Buckling and curling in the US political spectrum

Sometimes I think my liberal friends are wrong when they say that the Right has moved further right in recent years. Maybe they are correct, but here’s another way of looking at it. If you think of the spectrum as two poles with a center point, I’ll agree that the center has shifted right since the emergence of Fox news and talk radio, but the right ideological pole, with its emphasis on deregulation and privatization, lower taxes, a distrust of group-based rights, etc., has held firm. This means the right half of the spectrum has been compressed, bunching up and causing internal tensions. To keep to the metaphor, one could say that the right half of the spectrum has constricted and buckled, with new subgroups like the Tea Party and the Alt-Right buckling up from the base like tectonic plates. I propose, for the sake of argument, that we consider these groups not as philosophically more conservative, but rather as a sublimated version of the base. Sure, they push further right on some issues, like immigration, but for the most part they are not more right-wing but just a less grounded (historically, factually and psychologically) version of the conservative base: the idiot version of birthers and Obamacare death panels.

Although this analysis has seemed to take a partisan turn, the Left fares not much better. It might be that those who think the Left has moved further left may be wrong. Yes, they have become more strident, more unwilling to compromise, more given to vitriolic name-calling of their conservative counterparts, but that merely indicates a change in tone, not a philosophical move to the left. So has the Left buckled also? Not exactly. Has it stretched further left? I don’t think so. I think the problem on the left is that it is “curling” back to the right. The “true north” of the left-wing vision dates to the 1960s Civil Rights and hippie movements. The left-wing goal then was to liberate people from all conventional restraints on what to say and think, on living arrangements and paths to self-actualization. The goal was to celebrate our sexuality and our differences without denying our shared humanness, to see each other as brothers and sisters, regardless of race or demographics. We were fellow human beings, first and foremost, and it was precisely the vantage of that shared humanness that brought into focus the absurdity of racism, sexism, and other social injustices.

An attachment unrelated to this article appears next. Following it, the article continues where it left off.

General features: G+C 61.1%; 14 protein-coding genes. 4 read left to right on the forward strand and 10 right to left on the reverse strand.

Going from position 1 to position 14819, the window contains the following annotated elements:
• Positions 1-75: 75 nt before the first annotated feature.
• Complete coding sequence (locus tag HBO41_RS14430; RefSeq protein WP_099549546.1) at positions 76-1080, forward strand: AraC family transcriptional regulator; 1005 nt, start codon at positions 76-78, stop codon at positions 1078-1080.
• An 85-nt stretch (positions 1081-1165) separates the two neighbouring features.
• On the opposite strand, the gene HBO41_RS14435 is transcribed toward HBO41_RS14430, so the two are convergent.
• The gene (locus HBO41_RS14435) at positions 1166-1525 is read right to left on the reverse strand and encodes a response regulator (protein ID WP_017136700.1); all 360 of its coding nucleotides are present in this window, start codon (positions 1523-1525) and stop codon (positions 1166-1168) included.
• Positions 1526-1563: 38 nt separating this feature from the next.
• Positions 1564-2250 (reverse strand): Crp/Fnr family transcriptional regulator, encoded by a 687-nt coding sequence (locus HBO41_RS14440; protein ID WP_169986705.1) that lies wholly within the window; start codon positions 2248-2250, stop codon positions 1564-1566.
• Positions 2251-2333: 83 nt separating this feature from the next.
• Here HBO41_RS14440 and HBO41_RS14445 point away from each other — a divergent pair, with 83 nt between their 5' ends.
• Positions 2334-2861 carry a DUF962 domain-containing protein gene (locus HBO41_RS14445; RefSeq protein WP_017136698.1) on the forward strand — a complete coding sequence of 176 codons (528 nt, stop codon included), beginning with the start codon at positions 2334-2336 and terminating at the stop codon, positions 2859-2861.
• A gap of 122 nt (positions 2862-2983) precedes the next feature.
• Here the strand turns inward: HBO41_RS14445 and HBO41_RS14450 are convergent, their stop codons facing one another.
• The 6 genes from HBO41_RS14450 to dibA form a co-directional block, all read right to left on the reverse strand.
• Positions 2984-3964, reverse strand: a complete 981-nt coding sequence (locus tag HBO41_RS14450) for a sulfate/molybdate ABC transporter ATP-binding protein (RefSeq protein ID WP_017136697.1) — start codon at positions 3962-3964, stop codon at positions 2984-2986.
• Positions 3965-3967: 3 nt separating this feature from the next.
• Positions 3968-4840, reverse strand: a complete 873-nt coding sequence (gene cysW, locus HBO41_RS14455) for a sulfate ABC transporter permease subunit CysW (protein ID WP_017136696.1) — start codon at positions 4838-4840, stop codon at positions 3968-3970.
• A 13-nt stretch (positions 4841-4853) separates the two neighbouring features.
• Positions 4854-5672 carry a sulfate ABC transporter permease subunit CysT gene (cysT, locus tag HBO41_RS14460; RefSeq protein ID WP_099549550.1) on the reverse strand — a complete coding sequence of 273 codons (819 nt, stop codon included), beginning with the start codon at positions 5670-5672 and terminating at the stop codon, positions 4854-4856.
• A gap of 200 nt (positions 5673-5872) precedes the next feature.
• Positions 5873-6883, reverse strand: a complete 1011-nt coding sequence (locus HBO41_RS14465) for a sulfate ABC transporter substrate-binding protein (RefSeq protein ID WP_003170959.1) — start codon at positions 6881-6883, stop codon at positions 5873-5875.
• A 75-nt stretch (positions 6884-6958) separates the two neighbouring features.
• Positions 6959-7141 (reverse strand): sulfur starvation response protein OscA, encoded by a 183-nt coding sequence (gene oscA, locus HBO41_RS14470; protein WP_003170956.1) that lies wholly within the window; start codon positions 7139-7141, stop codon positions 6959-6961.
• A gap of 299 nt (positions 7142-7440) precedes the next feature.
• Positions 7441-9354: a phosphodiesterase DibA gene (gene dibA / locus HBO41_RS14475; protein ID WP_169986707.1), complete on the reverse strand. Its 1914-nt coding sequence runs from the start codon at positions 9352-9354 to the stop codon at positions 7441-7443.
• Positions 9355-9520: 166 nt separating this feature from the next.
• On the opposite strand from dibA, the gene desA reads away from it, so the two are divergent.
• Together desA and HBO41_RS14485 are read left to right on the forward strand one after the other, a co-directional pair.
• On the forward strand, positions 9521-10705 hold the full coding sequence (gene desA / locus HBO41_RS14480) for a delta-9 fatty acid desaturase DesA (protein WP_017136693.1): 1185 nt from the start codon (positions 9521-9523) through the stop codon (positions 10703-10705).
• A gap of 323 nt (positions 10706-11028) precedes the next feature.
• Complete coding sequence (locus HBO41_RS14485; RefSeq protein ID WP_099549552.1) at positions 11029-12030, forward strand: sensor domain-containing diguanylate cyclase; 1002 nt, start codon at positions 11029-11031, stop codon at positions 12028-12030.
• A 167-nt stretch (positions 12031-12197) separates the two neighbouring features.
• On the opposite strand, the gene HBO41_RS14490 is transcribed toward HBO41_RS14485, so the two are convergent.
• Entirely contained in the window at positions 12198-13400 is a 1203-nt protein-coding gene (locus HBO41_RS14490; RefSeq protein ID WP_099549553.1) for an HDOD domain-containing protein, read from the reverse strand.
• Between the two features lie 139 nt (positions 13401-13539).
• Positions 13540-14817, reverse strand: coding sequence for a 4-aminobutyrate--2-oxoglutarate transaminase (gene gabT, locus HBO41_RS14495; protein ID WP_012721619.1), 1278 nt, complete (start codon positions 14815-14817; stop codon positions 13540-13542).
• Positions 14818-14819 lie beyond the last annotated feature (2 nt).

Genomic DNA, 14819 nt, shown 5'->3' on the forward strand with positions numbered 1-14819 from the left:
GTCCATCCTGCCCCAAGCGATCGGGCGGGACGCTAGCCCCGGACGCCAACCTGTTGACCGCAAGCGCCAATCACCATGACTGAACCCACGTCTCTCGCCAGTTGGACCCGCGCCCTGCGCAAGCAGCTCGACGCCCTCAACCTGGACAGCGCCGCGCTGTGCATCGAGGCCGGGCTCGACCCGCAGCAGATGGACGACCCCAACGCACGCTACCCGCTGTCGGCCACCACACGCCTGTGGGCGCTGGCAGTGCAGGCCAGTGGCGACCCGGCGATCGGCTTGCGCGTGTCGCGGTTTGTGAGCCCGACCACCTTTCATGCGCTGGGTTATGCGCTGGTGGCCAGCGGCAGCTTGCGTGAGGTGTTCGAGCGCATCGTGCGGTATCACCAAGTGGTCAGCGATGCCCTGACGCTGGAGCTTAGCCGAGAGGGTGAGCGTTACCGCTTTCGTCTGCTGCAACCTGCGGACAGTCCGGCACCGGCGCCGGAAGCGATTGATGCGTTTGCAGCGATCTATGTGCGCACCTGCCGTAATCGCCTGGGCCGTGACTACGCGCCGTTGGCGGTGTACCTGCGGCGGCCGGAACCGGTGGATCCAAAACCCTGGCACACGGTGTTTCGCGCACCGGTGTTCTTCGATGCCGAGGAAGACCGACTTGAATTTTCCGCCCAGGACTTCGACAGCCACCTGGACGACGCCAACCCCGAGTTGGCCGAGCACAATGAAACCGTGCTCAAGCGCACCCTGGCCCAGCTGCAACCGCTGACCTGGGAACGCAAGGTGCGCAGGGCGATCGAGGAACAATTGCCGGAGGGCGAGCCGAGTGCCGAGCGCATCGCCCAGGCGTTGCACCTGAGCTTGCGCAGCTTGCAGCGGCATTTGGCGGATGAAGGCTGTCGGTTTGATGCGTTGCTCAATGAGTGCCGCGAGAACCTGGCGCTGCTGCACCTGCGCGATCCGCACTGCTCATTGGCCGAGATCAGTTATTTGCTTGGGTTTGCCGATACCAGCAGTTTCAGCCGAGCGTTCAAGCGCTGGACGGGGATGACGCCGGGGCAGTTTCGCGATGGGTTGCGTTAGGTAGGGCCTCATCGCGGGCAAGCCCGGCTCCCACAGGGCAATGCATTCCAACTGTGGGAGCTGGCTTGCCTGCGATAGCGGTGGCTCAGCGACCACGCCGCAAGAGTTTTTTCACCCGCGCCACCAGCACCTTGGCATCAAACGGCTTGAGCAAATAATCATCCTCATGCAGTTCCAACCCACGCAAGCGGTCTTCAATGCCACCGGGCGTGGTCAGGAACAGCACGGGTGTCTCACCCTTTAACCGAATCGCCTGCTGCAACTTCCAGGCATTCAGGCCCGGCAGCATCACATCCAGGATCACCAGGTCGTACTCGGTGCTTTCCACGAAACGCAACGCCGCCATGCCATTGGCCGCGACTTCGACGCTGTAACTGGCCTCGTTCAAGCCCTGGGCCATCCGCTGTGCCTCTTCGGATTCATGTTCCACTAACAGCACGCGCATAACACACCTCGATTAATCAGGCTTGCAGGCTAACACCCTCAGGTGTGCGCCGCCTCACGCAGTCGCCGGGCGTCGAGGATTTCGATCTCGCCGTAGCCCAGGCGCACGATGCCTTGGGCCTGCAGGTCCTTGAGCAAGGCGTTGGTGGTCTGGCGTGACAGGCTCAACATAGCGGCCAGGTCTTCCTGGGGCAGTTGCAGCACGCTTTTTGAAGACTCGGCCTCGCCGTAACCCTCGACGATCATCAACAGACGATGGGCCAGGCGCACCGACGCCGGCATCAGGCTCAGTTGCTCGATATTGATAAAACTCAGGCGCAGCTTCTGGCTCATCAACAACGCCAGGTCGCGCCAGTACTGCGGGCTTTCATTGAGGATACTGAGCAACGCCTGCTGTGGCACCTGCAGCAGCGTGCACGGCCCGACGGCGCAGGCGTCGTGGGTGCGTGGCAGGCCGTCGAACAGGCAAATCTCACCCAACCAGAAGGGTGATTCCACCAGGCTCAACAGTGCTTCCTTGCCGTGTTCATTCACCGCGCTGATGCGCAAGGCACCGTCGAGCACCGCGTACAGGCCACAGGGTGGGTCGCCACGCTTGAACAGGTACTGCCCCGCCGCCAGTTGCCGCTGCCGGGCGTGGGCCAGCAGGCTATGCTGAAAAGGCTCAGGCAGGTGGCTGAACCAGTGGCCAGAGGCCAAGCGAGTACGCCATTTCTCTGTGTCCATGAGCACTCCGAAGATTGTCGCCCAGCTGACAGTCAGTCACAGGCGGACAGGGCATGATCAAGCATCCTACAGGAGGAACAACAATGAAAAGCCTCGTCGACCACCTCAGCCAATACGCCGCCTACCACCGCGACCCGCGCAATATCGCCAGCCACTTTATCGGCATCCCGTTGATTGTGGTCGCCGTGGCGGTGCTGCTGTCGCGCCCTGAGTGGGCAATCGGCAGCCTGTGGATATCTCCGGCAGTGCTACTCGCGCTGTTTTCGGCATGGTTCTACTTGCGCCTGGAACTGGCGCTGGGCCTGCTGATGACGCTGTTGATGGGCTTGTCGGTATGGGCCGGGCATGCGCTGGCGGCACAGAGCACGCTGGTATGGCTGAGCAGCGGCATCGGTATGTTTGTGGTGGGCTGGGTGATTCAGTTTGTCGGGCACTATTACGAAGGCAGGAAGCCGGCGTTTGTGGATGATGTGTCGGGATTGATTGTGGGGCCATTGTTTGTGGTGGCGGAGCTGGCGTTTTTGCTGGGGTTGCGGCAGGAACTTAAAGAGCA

But now the curling. The Left’s new tendency to police sexuality (a new puritanism ever watchful to prove, e.g., that male desire and heterosexuality are intrinsically exploitative), to police dissent, to set us-vs-them identity-based triggers that shame and alienate white from black, male from female, for short-term political gain. In the New Left’s view, it seems that viewing each other as brothers and sisters regardless of race and gender is a “microaggression,” bridges are replaced by walls and defending one’s turf against “cultural appropriation,” the post-60s battle lines with a rainbow coalition of progressives resisting a status quo Establishment are replaced by demographic battle lines between white and black, male and female, and all of the other reified categories of the intersectional encyclopedia. In these ways – the cultural policing, the revivified segregation of demographic groups into insulated interest groups, the authoritarian resistance to dialogue and free expression – the Left has curled back toward the “Right” as it was defined on a 1960s spectrum.